Learning Index >> Pioneers and their practice: a reference guide

Ceramics >> Michael Cardew (1901-1983)
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Michael Cardew
P.74.95
 
      
 
      
 
      
 
      
 
  

Michael Cardew was born in Wimbledon. He read humanities at Exeter College, Oxford and, during his vacations, learnt to pot at Braunton Pottery, north Devon. In 1923, aged 22, he visited Bernard Leach's* St Ives Pottery and then took up an apprenticeship there. Leaving in 1926, he founded his workshop at the defunct Greet Pottery near Winchcombe, Gloucestershire, and made slip-decorated earthenware, assisted by Sidney Tustin from 1927.

Cardew married in 1933, Winchcombe Pottery expanded, and in 1938 he had his first solo exhibition at the Berkeley Galleries, London. The following year he moved to set up anew at Wenford Bridge, Cornwall. By 1942 he was embarking on a new career as a pottery instructor in Ghana, West Africa; he set up a pottery at Vumé. Ill health forced his return in 1948 and he resumed potting at Wenford Bridge, built a downdraft kiln and made stoneware for the first time. For 15 years he spent 10 months a year working in Nigeria, returning, briefly, to pot. In 1965 he left Africa permanently, visited New Zealand and Australia (to help set up a pottery for Aborigines in the Northern Territory), and in 1969 published Pioneer Pottery. In 1976 the Crafts Council organised a retrospective exhibition of his work.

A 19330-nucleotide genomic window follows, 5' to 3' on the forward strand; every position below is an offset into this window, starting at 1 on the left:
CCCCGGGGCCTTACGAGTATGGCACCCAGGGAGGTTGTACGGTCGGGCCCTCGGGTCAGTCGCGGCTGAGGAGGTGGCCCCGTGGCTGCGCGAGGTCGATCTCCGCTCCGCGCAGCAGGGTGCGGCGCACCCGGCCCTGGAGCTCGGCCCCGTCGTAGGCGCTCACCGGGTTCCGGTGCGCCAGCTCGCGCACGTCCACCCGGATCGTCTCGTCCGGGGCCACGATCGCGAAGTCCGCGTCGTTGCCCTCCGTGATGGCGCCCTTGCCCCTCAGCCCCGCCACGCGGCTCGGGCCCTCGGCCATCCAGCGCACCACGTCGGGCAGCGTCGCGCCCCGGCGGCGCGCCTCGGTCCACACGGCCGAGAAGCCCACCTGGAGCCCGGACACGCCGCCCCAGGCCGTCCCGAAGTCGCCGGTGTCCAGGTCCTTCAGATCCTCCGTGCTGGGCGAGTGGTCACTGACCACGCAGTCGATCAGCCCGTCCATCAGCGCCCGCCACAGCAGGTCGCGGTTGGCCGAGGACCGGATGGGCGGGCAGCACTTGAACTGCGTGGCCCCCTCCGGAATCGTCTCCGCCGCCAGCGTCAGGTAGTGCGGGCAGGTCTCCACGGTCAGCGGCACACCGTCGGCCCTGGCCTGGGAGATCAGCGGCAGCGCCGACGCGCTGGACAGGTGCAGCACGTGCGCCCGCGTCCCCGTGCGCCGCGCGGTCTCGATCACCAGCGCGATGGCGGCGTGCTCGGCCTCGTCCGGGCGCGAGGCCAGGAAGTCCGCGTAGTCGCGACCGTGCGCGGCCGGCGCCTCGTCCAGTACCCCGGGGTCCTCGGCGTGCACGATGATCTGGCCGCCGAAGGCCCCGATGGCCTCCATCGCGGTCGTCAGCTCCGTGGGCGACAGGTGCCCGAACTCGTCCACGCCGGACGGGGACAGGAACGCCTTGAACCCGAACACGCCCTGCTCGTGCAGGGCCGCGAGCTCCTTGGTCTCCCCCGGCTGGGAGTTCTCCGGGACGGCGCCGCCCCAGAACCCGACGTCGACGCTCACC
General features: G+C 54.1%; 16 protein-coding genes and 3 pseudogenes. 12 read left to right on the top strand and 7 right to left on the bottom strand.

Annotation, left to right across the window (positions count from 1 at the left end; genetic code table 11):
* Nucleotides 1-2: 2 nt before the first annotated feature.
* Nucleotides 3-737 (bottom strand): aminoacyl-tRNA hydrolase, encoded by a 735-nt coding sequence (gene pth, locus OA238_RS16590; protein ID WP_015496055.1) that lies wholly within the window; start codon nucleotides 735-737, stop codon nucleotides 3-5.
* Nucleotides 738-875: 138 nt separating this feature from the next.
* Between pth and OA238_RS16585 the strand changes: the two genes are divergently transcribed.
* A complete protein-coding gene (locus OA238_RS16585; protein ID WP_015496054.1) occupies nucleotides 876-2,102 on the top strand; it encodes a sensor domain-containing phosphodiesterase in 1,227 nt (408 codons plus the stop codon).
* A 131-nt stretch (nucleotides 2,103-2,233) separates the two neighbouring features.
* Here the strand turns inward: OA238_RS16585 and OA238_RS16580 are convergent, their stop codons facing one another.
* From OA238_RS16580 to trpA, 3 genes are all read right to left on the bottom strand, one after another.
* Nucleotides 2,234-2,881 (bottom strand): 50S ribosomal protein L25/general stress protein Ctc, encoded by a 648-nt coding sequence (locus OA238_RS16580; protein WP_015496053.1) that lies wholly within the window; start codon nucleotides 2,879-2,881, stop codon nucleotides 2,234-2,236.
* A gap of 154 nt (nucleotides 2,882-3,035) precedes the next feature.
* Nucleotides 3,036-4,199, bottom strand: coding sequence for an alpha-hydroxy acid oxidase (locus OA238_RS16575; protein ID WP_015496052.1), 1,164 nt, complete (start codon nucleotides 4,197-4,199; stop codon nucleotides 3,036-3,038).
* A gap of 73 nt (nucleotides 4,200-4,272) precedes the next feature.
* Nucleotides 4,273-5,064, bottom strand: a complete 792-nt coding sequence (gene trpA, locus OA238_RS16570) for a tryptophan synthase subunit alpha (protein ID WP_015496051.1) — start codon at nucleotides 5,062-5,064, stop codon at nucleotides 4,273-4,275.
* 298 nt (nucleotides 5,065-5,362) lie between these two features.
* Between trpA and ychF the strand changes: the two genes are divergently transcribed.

*Denotes included in the Crafts Study Centre Collection.

 

 

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